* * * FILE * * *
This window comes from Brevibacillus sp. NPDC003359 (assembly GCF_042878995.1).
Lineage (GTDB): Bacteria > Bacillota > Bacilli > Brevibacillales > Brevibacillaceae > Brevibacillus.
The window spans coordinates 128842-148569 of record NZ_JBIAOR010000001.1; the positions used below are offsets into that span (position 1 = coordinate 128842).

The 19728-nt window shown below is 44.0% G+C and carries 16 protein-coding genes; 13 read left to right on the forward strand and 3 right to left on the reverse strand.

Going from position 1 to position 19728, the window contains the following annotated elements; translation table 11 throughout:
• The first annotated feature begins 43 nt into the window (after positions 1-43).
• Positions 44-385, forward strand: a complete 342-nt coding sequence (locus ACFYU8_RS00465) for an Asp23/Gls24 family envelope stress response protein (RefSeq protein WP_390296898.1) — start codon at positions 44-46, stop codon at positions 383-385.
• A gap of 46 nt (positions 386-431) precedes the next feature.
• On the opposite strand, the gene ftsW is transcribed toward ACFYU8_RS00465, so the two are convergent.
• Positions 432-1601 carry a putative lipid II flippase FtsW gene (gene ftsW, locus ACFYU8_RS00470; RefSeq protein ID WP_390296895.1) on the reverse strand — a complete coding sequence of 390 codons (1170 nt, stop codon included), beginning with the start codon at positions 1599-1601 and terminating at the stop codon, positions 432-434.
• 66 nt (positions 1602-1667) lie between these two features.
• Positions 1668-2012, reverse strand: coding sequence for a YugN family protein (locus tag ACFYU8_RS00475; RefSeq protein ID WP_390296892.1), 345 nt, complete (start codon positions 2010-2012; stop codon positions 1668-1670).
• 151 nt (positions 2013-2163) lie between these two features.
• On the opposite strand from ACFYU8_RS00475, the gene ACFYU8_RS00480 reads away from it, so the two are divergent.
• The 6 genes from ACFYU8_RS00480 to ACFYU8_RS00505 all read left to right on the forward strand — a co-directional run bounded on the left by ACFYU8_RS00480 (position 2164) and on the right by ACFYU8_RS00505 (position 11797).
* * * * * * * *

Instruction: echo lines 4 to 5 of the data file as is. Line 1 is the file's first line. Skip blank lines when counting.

The 19728-nt window shown below is 44.0% G+C and carries 16 protein-coding genes; 13 read left to right on the forward strand and 3 right to left on the reverse strand.

Going from position 1 to position 19728, the window contains the following annotated elements; translation table 11 throughout: